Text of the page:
Cookies’ drug-like qualities, reusable bag study has holes, the “most secretive” organization in Canada

Cookies’ drug-like qualities, reusable bag study has holes, the “most secretive” organization in Canada

Addict or victim? A new book suggests that certain fatty foods affect the brain, not the appetite (Photo by Janet Calcaterra) 

The End of Overeating, a new book by former FDA commissioner David Kessler, claims that foods containing combinations of fat, sugar and salt can act like addictive drugs—they “hijack” the brain, making certain people craving more. [CTV]

• The Vancouver Sun delves deeper into research that suggests reusable shopping bags encourage bacterial growth. That study, sponsored by the Environment and Plastics Industry Council, didn’t find any reusable bags with harmful levels of bacteria—just the potential for it. [Vancouver Sun]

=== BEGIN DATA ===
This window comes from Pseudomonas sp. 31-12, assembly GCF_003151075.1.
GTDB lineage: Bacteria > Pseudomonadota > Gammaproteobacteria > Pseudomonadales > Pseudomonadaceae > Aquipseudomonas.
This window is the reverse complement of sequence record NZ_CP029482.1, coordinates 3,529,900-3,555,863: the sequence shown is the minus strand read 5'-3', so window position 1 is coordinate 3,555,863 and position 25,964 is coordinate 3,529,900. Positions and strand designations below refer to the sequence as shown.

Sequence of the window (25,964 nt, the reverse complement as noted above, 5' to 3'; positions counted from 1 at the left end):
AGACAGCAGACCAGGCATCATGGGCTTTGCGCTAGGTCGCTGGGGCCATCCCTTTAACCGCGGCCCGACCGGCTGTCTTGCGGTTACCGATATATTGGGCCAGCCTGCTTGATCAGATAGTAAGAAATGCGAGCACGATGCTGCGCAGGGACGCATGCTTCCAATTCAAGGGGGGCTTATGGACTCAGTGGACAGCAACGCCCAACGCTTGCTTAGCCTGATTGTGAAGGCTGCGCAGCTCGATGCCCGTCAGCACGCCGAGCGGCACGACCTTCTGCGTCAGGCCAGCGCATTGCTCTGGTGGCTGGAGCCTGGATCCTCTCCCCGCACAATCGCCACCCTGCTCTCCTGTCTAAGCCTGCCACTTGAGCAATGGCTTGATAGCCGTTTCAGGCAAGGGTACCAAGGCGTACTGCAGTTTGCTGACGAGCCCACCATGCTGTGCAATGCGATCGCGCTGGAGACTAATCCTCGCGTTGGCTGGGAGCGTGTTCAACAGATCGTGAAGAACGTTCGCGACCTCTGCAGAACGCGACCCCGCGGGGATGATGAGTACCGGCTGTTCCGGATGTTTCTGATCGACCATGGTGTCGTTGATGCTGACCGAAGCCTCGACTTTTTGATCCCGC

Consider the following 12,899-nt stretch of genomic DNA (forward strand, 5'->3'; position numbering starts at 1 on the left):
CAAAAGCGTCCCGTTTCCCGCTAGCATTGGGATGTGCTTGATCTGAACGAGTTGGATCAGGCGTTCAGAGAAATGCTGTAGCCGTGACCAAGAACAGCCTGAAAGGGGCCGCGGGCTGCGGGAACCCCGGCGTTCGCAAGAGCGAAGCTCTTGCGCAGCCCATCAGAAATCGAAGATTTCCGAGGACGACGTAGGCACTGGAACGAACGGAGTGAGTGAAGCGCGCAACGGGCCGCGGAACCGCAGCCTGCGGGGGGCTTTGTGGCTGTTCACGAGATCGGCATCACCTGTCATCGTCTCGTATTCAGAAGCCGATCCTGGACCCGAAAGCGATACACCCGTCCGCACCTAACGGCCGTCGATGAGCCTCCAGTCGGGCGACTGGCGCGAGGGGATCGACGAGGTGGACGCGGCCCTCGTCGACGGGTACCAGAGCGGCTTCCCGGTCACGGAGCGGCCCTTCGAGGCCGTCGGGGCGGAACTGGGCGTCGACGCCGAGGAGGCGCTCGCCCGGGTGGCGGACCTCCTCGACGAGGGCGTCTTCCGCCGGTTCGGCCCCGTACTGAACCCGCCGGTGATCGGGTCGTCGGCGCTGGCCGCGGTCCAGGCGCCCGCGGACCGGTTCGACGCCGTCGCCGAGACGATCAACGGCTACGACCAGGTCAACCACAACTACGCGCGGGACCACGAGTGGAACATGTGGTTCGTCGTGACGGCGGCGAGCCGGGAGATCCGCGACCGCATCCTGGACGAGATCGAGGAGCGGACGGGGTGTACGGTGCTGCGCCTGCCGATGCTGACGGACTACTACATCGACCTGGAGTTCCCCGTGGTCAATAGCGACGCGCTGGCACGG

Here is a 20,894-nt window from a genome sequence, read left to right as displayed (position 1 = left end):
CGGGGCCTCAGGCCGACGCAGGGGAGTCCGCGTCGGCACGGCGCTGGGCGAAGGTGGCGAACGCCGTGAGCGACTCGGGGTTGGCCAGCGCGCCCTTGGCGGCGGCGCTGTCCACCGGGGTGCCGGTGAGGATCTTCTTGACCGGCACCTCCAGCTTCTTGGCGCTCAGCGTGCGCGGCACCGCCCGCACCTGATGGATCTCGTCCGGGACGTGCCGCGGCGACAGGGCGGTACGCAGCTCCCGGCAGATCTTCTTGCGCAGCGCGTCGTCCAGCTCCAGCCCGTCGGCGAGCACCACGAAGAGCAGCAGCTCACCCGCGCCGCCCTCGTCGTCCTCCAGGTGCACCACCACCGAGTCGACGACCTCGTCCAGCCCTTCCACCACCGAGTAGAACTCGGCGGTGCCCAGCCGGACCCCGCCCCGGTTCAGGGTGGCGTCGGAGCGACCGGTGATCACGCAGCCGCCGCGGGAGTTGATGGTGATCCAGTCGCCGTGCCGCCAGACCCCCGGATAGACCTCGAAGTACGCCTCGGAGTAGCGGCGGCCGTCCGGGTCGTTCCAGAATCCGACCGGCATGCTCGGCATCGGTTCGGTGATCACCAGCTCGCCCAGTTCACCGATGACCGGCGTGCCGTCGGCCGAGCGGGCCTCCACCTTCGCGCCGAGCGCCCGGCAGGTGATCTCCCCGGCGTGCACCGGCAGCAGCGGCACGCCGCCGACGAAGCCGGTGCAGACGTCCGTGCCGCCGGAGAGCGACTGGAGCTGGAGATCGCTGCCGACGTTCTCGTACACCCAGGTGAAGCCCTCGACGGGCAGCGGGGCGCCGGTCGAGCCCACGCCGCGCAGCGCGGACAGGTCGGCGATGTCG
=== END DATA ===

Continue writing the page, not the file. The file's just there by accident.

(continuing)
• The Canadian Association of Journalists bestows the dubious honour of “most secretive organization in 2008” to the Canadian Food Inspection Agency. Information requests to the CFIA took nine months to process, which pushed the agency past the PMO to win the The Code of Silence Award. Better luck next year, Stephen. [Metro]

• Sri Lanka’s general counsel, Bandula Jayasekara, claims a fire that gutted a Sri Lankan restaurant in Brampton over the weekend is proof that Tamil Tigers are “on the rampage in Toronto.” Peel Regional Police are not jumping to such conclusions. Their investigation of the Lanka Gardens fire continues. [Toronto Sun]

• An international collective of researchers that has combed through nine centuries worth of fishing logs has found that there used to be 10 times more fish in the oceans than there are now. Also: the average weight of a trophy fish went from 20 pounds to 2.3 pounds in just 50 years. [Globe and Mail]